News and stories from  UK I NE sailors

Read past stories and articles from our UK | Northeast sailing community that recognize and celebrate accomplishments that we can all be proud to have been a part of.

Nassau Cup Victory
November 19, 2018
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Chris and Karen Lewis’ J/44 Kenai had a fast race from Miami to Nassau this past weekend. This iconic race dates back to the 1930’s and takes competitors 160 miles across the gulf stream and down the Providence Channel. The course frequently requires tricky navigation close to shoals and through tough current.

    This year transitioned from a slow to a fast race, with a frontal system overtaking the fleet several hours out from Miami and propelling them to Nassau. It ended with a fast run as shown above, with Kenai dousing her spinnaker to leeward of the Paradise Island Lighthouse. The hard work paid off with a division victory.

    UK New York’s Emmett Dickheiser is a regular crew member, and is very familiar with the J/44 after maintaining it as a captain for several years. The whole team is fresh off of another J/44 North American Championship victory and is no stranger to the SORC series after winning the Nassau Cup in 2016 as well as the Fort Lauderdale to Key West Race overall in ORC.

    Kenai was powered with a UK Titanium Mainsail and Light #1 that helped keep the boat moving in the light air that prevailed over the race start. Waking up at 4 A.M. on day two, most of the crew remembers seeing the navigation lights of the TP52 fleet only 2-4 miles ahead.

    This victory poises Kenai to be a leader in the Islands in the Stream Series as it develops over the winter. The next race is on December 6th from Miami to West Palm Beach, also known as the Wirth Munroe or “Buffet” race.

International Cooperation
August 19, 2019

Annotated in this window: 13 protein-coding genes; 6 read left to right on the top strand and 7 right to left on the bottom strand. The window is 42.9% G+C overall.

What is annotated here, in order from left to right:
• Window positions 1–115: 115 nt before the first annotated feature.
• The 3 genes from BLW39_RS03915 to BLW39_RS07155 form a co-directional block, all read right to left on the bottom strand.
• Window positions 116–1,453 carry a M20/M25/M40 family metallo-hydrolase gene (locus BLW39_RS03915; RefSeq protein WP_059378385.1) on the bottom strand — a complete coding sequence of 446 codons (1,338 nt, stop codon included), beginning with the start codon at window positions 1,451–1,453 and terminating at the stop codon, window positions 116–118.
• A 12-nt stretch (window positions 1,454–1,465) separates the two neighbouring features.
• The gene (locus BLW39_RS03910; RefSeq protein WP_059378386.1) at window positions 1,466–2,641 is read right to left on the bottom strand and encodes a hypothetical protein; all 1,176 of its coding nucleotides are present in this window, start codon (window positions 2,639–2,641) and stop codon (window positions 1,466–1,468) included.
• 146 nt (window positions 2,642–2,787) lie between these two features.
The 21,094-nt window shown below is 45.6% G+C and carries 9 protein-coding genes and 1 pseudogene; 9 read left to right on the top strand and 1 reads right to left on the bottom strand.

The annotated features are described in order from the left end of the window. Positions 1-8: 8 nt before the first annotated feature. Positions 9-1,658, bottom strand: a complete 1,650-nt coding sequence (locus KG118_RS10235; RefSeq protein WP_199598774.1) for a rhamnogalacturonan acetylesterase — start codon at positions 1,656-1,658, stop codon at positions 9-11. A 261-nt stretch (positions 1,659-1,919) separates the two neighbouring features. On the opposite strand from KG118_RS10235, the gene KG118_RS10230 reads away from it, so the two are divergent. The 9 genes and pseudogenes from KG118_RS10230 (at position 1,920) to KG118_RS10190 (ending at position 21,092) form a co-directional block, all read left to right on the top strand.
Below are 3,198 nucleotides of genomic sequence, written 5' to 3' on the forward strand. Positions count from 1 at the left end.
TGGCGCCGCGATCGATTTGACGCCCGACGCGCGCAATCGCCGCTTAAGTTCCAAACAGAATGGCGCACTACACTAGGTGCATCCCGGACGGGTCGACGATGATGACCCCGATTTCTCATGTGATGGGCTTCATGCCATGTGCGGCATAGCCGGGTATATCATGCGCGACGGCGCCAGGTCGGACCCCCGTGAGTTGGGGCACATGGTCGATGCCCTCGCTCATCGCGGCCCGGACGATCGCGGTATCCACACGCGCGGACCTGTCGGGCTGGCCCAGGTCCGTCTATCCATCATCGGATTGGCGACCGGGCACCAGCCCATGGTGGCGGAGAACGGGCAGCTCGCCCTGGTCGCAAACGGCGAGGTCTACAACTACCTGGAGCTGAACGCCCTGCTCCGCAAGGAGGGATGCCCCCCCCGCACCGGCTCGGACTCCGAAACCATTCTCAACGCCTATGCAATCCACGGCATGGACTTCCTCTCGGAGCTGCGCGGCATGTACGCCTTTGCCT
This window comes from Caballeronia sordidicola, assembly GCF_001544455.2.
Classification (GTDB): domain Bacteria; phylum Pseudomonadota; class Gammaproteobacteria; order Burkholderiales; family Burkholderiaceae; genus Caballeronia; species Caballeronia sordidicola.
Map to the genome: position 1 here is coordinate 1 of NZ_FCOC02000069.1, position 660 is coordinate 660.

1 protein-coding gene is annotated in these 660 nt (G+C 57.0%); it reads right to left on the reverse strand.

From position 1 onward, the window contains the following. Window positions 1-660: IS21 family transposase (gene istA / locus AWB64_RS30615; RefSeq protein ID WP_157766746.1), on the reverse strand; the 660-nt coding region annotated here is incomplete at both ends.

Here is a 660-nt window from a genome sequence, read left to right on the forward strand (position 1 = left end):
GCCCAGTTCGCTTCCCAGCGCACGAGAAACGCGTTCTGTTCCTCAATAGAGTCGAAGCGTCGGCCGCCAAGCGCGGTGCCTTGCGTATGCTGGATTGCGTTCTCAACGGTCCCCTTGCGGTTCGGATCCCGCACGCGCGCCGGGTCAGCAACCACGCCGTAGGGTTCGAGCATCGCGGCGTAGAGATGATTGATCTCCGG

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Another special project UK | NY took on was a rush job for the United Nations. The UN Secretary General wanted to meet Greta Thunberg, the Swedish teenage climate advocate – with a flotilla of sailboats – displaying the UN’s sustainable development goals printed on banners that would replace the boat’s sails. We received the request a week before her arrival, and on August 28th, the banners were on the fleet of 17 Colgate 26’s! Our chief sailmaker, Emmett Dickheiser, worked nearly 72 hours straight to assemble the banners that would be hoisted on the flotilla’s rigs. Safeguarding our planet for future generations is something everyone can agree on!

Made in the USA
June 14, 2019
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Anyone who has been to the loft since its relocation to our new Port Chester site has surely seen the massive undertaking that it has been to create a fully functional, well-equipped, and modern loft space. That hard work has paid off and we are proud to say that in the new year we are working at 100% capacity.

    We’ve hired several full-time employees from the best areas in the industry that work hard to make your new sails and repairs absolutely perfect. This means that the dedicated staff you see at the yacht club and on the race course is intimately familiar with your sails and design.

    Sails aren’t made and sent in a box with a packing slip! Our attention to detail is second to none. Perhaps the most exciting development is we’re back to making sails that are 100% Made in the USA and mostly in New York.